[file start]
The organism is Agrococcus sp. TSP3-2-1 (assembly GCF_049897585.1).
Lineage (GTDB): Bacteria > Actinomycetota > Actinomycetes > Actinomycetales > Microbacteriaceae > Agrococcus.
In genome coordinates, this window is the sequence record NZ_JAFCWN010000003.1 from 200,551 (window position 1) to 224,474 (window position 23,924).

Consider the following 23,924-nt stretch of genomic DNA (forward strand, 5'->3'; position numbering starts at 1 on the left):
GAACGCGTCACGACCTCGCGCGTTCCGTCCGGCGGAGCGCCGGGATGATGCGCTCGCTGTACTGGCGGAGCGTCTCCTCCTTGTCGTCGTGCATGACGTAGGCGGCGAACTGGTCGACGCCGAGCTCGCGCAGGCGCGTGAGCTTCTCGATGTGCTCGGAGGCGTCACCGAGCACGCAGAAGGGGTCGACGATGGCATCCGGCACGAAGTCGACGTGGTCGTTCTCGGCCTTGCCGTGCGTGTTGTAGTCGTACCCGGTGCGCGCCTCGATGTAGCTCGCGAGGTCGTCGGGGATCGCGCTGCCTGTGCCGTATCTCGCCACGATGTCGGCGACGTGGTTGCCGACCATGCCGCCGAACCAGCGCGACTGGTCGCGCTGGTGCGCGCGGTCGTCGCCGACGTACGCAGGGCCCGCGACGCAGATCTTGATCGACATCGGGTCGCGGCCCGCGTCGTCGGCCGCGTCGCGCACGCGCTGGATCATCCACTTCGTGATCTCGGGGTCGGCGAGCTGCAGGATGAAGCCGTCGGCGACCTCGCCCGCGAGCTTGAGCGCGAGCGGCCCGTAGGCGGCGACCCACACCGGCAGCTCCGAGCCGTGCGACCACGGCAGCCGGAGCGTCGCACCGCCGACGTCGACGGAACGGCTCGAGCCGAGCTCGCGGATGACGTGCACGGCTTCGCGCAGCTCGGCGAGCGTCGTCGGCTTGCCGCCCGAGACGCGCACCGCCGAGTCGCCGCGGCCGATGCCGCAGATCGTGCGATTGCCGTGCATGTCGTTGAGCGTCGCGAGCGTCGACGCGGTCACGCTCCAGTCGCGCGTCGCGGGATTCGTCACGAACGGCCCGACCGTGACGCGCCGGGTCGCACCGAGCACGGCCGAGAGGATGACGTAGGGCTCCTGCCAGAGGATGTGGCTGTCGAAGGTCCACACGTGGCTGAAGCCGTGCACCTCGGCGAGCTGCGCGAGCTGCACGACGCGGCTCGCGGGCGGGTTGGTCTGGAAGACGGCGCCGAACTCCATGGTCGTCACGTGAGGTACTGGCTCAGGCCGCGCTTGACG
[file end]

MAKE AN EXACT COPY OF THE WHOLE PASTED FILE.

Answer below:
The organism is Agrococcus sp. TSP3-2-1 (assembly GCF_049897585.1).
Lineage (GTDB): Bacteria > Actinomycetota > Actinomycetes > Actinomycetales > Microbacteriaceae > Agrococcus.
In genome coordinates, this window is the sequence record NZ_JAFCWN010000003.1 from 200,551 (window position 1) to 224,474 (window position 23,924).

Consider the following 23,924-nt stretch of genomic DNA (forward strand, 5'->3'; position numbering starts at 1 on the left):
GAACGCGTCACGACCTCGCGCGTTCCGTCCGGCGGAGCGCCGGGATGATGCGCTCGCTGTACTGGCGGAGCGTCTCCTCCTTGTCGTCGTGCATGACGTAGGCGGCGAACTGGTCGACGCCGAGCTCGCGCAGGCGCGTGAGCTTCTCGATGTGCTCGGAGGCGTCACCGAGCACGCAGAAGGGGTCGACGATGGCATCCGGCACGAAGTCGACGTGGTCGTTCTCGGCCTTGCCGTGCGTGTTGTAGTCGTACCCGGTGCGCGCCTCGATGTAGCTCGCGAGGTCGTCGGGGATCGCGCTGCCTGTGCCGTATCTCGCCACGATGTCGGCGACGTGGTTGCCGACCATGCCGCCGAACCAGCGCGACTGGTCGCGCTGGTGCGCGCGGTCGTCGCCGACGTACGCAGGGCCCGCGACGCAGATCTTGATCGACATCGGGTCGCGGCCCGCGTCGTCGGCCGCGTCGCGCACGCGCTGGATCATCCACTTCGTGATCTCGGGGTCGGCGAGCTGCAGGATGAAGCCGTCGGCGACCTCGCCCGCGAGCTTGAGCGCGAGCGGCCCGTAGGCGGCGACCCACACCGGCAGCTCCGAGCCGTGCGACCACGGCAGCCGGAGCGTCGCACCGCCGACGTCGACGGAACGGCTCGAGCCGAGCTCGCGGATGACGTGCACGGCTTCGCGCAGCTCGGCGAGCGTCGTCGGCTTGCCGCCCGAGACGCGCACCGCCGAGTCGCCGCGGCCGATGCCGCAGATCGTGCGATTGCCGTGCATGTCGTTGAGCGTCGCGAGCGTCGACGCGGTCACGCTCCAGTCGCGCGTCGCGGGATTCGTCACGAACGGCCCGACCGTGACGCGCCGGGTCGCACCGAGCACGGCCGAGAGGATGACGTAGGGCTCCTGCCAGAGGATGTGGCTGTCGAAGGTCCACACGTGGCTGAAGCCGTGCACCTCGGCGAGCTGCGCGAGCTGCACGACGCGGCTCGCGGGCGGGTTGGTCTGGAAGACGGCGCCGAACTCCATGGTCGTCACGTGAGGTACTGGCTCAGGCCGCGCTTGACG